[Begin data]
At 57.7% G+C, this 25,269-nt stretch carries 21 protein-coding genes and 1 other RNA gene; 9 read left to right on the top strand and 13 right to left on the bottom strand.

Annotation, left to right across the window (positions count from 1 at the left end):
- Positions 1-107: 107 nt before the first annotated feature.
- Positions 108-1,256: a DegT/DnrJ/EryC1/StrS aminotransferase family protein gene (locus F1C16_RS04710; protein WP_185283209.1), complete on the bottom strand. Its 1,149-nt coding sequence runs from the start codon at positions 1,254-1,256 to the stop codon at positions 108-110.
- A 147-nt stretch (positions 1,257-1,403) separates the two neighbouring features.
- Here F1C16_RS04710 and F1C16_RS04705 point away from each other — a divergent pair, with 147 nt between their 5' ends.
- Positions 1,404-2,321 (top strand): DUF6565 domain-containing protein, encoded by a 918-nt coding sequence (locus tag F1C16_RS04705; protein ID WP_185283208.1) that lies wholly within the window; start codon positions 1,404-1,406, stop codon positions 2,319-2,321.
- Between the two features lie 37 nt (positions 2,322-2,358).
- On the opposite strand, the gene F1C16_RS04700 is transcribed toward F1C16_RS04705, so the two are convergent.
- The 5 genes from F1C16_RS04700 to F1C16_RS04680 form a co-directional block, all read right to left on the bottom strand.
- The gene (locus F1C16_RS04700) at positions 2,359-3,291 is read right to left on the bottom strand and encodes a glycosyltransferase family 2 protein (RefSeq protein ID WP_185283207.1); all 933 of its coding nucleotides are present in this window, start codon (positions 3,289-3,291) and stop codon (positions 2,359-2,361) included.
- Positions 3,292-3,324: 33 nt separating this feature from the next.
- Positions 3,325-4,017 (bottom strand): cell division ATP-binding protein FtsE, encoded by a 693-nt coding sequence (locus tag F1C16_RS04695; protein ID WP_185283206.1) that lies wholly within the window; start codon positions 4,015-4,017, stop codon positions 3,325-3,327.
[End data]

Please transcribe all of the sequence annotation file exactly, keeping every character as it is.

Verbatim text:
At 57.7% G+C, this 25,269-nt stretch carries 21 protein-coding genes and 1 other RNA gene; 9 read left to right on the top strand and 13 right to left on the bottom strand.

Annotation, left to right across the window (positions count from 1 at the left end):
- Positions 1-107: 107 nt before the first annotated feature.
- Positions 108-1,256: a DegT/DnrJ/EryC1/StrS aminotransferase family protein gene (locus F1C16_RS04710; protein WP_185283209.1), complete on the bottom strand. Its 1,149-nt coding sequence runs from the start codon at positions 1,254-1,256 to the stop codon at positions 108-110.
- A 147-nt stretch (positions 1,257-1,403) separates the two neighbouring features.
- Here F1C16_RS04710 and F1C16_RS04705 point away from each other — a divergent pair, with 147 nt between their 5' ends.
- Positions 1,404-2,321 (top strand): DUF6565 domain-containing protein, encoded by a 918-nt coding sequence (locus tag F1C16_RS04705; protein ID WP_185283208.1) that lies wholly within the window; start codon positions 1,404-1,406, stop codon positions 2,319-2,321.
- Between the two features lie 37 nt (positions 2,322-2,358).
- On the opposite strand, the gene F1C16_RS04700 is transcribed toward F1C16_RS04705, so the two are convergent.
- The 5 genes from F1C16_RS04700 to F1C16_RS04680 form a co-directional block, all read right to left on the bottom strand.
- The gene (locus F1C16_RS04700) at positions 2,359-3,291 is read right to left on the bottom strand and encodes a glycosyltransferase family 2 protein (RefSeq protein ID WP_185283207.1); all 933 of its coding nucleotides are present in this window, start codon (positions 3,289-3,291) and stop codon (positions 2,359-2,361) included.
- Positions 3,292-3,324: 33 nt separating this feature from the next.
- Positions 3,325-4,017 (bottom strand): cell division ATP-binding protein FtsE, encoded by a 693-nt coding sequence (locus tag F1C16_RS04695; protein ID WP_185283206.1) that lies wholly within the window; start codon positions 4,015-4,017, stop codon positions 3,325-3,327.